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Product Backlog Refinement

Ongoing Product Backlog Refinement (PBR) is needed within each Sprint to refine items to be ready for future Sprints. Key activities of PBR are (1) splitting big items, (2) clarifying items until ready for implementation without further “what” questions, and (3) estimating size, “value”, risks, and so forth. In short form: split, clarify, estimate. In the spirit of empirical process control, Scrum does not say how to do PBR, though the Scrum Guide observes that the Team usually spends no more than 10% of their Sprint capacity on it. It usually happens “mid-Sprint.”

Note! Clarification of items is not done separately by the Product Owner or a business analysis group — doing that would increase the lean wastes of hand-off and information scatter. Rather, the entire Team does this clarification — and not a subset of the Team, but the whole Team, as Scrum rules prohibit sub-groups dedicated to particular domains such as analysis or testing.

Product Backlog Refinement Overview

In LeSS PBR is an expected formal event (workshop meeting) rather than just an unspecified “activity”, and is done in:

  • Multi-team PBR
  • Overall PBR
  • Single-team PBR

Multi-team PBR

Multi-team PBR is arguably the most important event in LeSS to drive effective Sprints with well-aligned, coordinated, and adaptive teams. Multi-team PBR is when multiple teams are (literally) in the same room at the same time doing PBR. (Multisite variations are discussed in the LeSS books.) Attendees include all members of all participating teams, and may also include subject-matter experts, users, customers, and the Product Owner. Big workshops are better with a skilled facilitator, and this is a great adjunct role for a Scrum Master.

Do multi-team PBR to increase shared understanding, exploit coordination opportunities, align estimates, and increase adaptiveness across teams.

It usually includes all teams in the product group (or in the case of LeSS Huge, all teams within one Requirement Area), and therefore all team members. “All teams” is the recommended default as it supports total group improvement, but multi-team PBR may involve as few as two teams.

Do the following:

  • split big items
  • do detailed item clarification until items are “ready” for implementation without further “what” questions
  • estimate items in terms of size, “value”, risks, and other relevant factors
  • identify strongly-related items that suggest shared work, common work, or coordination

During a multi-team PBR event try the following to increase cross-team learning, cross-team conversations and social connections, and to see more opportunities for cross-team coordination: mixed-up group refinement

  1. mix the people in N Teams into N groups, where people in each group are from each Team
  2. in parallel each mixed-up group clarifies different items for a period of time
  3. rotate the groups across the items so that over time all groups have refined all (or most) items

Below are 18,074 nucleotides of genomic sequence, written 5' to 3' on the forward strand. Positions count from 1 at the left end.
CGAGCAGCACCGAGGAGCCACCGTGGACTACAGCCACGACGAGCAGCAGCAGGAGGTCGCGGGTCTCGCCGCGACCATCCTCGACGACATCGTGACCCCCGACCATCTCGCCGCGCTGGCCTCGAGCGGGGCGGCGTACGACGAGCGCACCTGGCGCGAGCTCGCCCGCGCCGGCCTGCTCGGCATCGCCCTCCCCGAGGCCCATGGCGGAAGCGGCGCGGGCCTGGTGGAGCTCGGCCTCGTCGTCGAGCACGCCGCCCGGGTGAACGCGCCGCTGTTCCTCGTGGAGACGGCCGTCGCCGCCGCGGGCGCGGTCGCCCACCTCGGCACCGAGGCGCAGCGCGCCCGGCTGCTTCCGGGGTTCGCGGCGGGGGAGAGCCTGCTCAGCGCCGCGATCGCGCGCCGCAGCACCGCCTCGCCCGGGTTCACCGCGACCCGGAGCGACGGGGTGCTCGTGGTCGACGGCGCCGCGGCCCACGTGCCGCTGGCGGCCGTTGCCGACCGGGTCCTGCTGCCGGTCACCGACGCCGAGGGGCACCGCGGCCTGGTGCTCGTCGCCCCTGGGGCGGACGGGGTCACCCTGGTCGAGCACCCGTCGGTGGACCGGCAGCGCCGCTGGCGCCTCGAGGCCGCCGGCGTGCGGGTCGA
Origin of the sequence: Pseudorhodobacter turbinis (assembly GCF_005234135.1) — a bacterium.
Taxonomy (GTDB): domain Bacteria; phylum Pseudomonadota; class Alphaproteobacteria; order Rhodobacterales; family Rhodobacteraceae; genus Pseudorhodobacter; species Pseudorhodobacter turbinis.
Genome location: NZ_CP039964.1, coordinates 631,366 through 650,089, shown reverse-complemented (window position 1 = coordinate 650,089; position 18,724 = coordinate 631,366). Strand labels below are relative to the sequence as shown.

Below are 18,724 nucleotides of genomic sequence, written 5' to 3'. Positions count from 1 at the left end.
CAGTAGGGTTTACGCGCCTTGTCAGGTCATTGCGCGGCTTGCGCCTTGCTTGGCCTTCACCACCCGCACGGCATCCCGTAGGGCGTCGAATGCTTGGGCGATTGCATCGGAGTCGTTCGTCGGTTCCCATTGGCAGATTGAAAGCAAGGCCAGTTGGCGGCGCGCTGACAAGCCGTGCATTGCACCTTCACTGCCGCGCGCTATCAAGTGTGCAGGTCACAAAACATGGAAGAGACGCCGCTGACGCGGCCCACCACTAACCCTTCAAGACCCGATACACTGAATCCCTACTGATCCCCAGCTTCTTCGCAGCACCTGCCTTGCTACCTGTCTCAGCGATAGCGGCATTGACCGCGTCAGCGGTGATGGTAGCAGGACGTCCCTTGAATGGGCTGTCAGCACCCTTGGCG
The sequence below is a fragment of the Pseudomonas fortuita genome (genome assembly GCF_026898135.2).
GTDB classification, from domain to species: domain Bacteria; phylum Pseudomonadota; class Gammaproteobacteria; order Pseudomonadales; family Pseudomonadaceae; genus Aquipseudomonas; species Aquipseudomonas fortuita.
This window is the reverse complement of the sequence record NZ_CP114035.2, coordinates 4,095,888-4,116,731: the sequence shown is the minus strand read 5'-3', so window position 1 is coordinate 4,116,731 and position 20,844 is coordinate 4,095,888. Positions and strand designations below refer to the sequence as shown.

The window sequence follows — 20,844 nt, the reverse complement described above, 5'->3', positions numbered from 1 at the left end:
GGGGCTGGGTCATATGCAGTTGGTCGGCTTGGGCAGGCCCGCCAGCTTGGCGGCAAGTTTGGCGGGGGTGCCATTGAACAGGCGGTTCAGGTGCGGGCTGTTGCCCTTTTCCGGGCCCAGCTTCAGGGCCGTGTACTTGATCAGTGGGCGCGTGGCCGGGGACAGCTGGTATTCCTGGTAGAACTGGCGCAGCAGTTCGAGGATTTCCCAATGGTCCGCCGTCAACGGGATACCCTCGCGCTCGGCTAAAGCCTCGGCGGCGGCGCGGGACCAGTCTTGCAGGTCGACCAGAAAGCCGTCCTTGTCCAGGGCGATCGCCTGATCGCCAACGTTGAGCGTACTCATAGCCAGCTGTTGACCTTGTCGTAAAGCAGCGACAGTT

Overall PBR

Prefer multi-team PBR with all teams and the Product Owner. And in that case, don’t bother with overall PBR. So when might it be useful?

The normal motivation for an overall PBR event is when the group may want to divide related items into (for example) two major subsets and have (for example) four teams work on one subset, and another four teams work on another subset. In that case, hold an overall PBR workshop with representatives from all teams, and the Product Owner, to (1) support brief and lightweight total-group learning and coordination for all upcoming items, and (2) to identify major subsets of strongly-related items and related sub-groups of teams that will later focus on them, in different multi-team PBR sessions.

For example, in a product group with eight teams, in a common overall PBR session it is decided that three teams focus together on related items in their own three-team multi-team PBR, and another five teams likewise in their own five-team multi-team PBR.

Attendees include the Product Owner and either all members of all teams or a couple of representatives from each team. Representatives are usually preferred to keep the meeting smaller and to not have everyone in yet another meeting, though the cost is the wastes of information handoff and scatter.

A key point: Overall PBR is short-ish. Activities are similar to multi-team PBR, but instead of detailed clarification (which takes lots of time), do quick and lightweight item clarification for basic understanding.

A second and should-be-rare case for overall PBR — related to the short-ish point — is when the Product Owner unfortunately can’t attend (the long and in-depth) multi-team PBR event because of a hard constraint (“I’m going to Hawaii for a vacation”). This should be rare; the Product Owner should normally be engaged in multi-team PBR. But complications happen and in that case at least an overall PBR event provides some interaction with the Product Owner across all relevant upcoming items.

Single-Team PBR

Single-team PBR should be rare in LeSS, as it inhibits group learning, weakens coordination and alignment, and reduces adaptiveness. One situation it’s relevant is when the LeSS Guide Leading Team is being used, in the early phase of their work. A Leading Team is used when there is a gigantic item to work on (“add support for the new federal tax law revisions”), that will eventually involve many teams, but the group is still at the fuzzy front end of understanding the enormous item. In this case, one Leading Team volunteers to first investigate and incrementally create code for the giant item, all by themselves, for several Sprints. Key point: during this phase they may do single-team PBR. After the Leading Team has cleared the fog on the gigantic item, more teams join the effort and the Leading Team shifts to doing multi-team PBR with the other teams.